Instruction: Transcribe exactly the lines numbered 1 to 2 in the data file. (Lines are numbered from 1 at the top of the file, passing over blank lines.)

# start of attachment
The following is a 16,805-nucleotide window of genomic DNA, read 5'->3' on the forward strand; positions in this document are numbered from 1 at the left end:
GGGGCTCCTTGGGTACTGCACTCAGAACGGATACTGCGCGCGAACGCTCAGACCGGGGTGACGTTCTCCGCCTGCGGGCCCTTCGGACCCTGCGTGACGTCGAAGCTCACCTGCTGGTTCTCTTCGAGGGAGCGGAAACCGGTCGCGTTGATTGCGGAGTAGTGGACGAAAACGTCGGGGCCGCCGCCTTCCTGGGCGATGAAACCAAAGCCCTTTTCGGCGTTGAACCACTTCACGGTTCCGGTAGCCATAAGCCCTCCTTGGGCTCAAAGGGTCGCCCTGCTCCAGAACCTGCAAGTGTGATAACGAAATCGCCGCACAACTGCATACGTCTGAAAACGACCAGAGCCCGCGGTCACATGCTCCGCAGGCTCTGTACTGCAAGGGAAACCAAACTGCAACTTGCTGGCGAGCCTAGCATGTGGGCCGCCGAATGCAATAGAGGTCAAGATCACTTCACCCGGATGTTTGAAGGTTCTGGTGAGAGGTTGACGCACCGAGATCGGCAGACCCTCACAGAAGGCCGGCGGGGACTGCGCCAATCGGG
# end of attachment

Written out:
The following is a 16,805-nucleotide window of genomic DNA, read 5'->3' on the forward strand; positions in this document are numbered from 1 at the left end:
GGGGCTCCTTGGGTACTGCACTCAGAACGGATACTGCGCGCGAACGCTCAGACCGGGGTGACGTTCTCCGCCTGCGGGCCCTTCGGACCCTGCGTGACGTCGAAGCTCACCTGCTGGTTCTCTTCGAGGGAGCGGAAACCGGTCGCGTTGATTGCGGAGTAGTGGACGAAAACGTCGGGGCCGCCGCCTTCCTGGGCGATGAAACCAAAGCCCTTTTCGGCGTTGAACCACTTCACGGTTCCGGTAGCCATAAGCCCTCCTTGGGCTCAAAGGGTCGCCCTGCTCCAGAACCTGCAAGTGTGATAACGAAATCGCCGCACAACTGCATACGTCTGAAAACGACCAGAGCCCGCGGTCACATGCTCCGCAGGCTCTGTACTGCAAGGGAAACCAAACTGCAACTTGCTGGCGAGCCTAGCATGTGGGCCGCCGAATGCAATAGAGGTCAAGATCACTTCACCCGGATGTTTGAAGGTTCTGGTGAGAGGTTGACGCACCGAGATCGGCAGACCCTCACAGAAGGCCGGCGGGGACTGCGCCAATCGGG